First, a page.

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Abscesses, hematomas, and cellulitis, oh my!

December 6, 2016

I used to think that hematomas and abscesses were pretty straightforward to diagnose clinically. But I have had several cases that proved my initial suspicion to be wrong. Certainly the literature suggests we could do better differentiating cellulitis, DVT, and abscesses.

I saw a patient who presented after knee surgery with a hot, swollen and painful calf that looked exactly like a DVT. Ultrasound was not available so I followed the usual protocol of ordering low molecular weight heparin and arranging an elective the next morning to rule out DVT.  Unfortunately the patient had a post-op hemorrhage into the muscle rather than a DVT, so the empiric treatment was less than ideal.

I watched a surgeon I & D what he thought was an abscess despite my POCUS showing flow. It turned out to be a tiny pseudo-aneurysm. Ouch!

Patients getting day three of their IV antibiotics in our low acuity area for cellulitis will not uncommonly demonstrate abscesses not clinically apparent. So we all have room to improve our diagnosis of clots and pus.

Lloyd Gordon has submitted a couple cases of his own:

This patient was referred by a walk-in clinic because his leg looked infected. He was laying carpet earlier and had traumatized his knee. He was otherwise well. The leg had become red, swollen and painful to the point where he couldn’t walk. There was no fever.

The entire area around the knee was very boggy, red, indurated and tender. What to do? I suspect the reflex now would be to order the “cure-all”, IV antibiotics and leave it to the next person when it didn’t get better.

A minute or two of POCUS revealed generalized soft tissue edema from about 1/3 up from the knee to 1/3 down from the knee. There was absolutely no fluid in the knee joint so a septic knee joint seemed unlikely.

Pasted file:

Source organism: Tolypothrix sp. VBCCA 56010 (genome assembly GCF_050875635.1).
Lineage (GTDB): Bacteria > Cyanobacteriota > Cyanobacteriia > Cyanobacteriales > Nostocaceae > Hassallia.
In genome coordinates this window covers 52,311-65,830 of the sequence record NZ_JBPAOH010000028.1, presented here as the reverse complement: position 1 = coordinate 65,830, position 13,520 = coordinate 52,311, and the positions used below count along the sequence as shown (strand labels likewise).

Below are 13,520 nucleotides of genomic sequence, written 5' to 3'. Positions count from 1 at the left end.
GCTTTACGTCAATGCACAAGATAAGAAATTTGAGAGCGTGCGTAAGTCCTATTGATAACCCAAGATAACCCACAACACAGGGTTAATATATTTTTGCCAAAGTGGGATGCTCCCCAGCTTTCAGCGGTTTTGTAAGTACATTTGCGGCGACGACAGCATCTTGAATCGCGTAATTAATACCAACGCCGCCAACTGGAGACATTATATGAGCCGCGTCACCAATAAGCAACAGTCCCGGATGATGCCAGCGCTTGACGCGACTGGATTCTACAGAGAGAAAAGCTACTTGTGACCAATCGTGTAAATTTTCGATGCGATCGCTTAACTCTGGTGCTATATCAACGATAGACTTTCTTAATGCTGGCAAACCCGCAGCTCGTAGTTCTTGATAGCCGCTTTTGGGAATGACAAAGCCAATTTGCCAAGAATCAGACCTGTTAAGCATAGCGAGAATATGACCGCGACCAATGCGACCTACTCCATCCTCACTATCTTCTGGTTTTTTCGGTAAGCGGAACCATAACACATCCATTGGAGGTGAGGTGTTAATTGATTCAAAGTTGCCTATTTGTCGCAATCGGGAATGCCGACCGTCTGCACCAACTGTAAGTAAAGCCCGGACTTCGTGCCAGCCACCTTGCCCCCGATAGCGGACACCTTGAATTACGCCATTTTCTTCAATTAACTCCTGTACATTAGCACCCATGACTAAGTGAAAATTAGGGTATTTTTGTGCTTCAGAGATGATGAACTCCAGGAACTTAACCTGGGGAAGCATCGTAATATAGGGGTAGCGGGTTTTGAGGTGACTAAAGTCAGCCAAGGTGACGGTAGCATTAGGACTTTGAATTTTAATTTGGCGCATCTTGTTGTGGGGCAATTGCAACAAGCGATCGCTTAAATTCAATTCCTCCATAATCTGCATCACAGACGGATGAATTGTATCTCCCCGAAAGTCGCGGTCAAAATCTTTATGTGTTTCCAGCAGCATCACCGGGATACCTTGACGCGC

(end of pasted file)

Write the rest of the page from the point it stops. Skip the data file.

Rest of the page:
The most revealing part was just in front of the patella. Here’s the left side.


Here’s the affected side.


There’s a lot of heterogenous soft tissue swelling in here. It looked to me like a septic pre-patellar bursa. When I was freezing the area, some of the local shot out of a tiny hole-the nidus of infection.
I did an I&D and cleaned out a lot of septic-looking debris and pustular material. I sewed in a 1/4″ Penrose to make sure it drained properly. Abx.: oral Septra and IV Ceftriaxone. (The eventual C&S was heavy growth of MSSA)


Here’s another similar case.

This patient sustained trauma to the patellar area. I saw the patient on the second visit. I didn’t have the benefit of the first chart but the patient had the usual pen marks on the skin and had been placed on IV Abx. so I assumed a cellulitis was diagnosed. When I saw the patient there was no redness or signs of infection. The pre-patellar area was still tender and swollen. POCUS of the affected vs. unaffected sides was similar to the first case.




I did an I&D and removed a lot of old blood. It didn’t look infected but since the patient had had a diagnosis of infection the previous day, I continued oral Abx (The eventual C&S was + for only a scant growth of skin organisms).

So avoid leaving these to your colleagues (who may leave them to their colleagues……..). POCUS the infected collection and drain it.

Next case:
This patient was on Tinzaparin for previous DVT and PE. She developed pain and swelling of her LLQ after the Tinzaparin injection the morning I saw her. She was sure it was the needle. I thought it more likely was a bowel obstruction after the recent hemicolectomy for colon cancer. POCUS showed she was right, there was a very large hematoma.


A CT confirmed it.
She needed  blood transfusions and surgery to evacuate it.
There you have it.  Get out the probe and look at those swollen patients carefully.  We all get fooled!
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Comments (1)

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  1. Gerald says:

    Thanks! This was a good case review and important for us.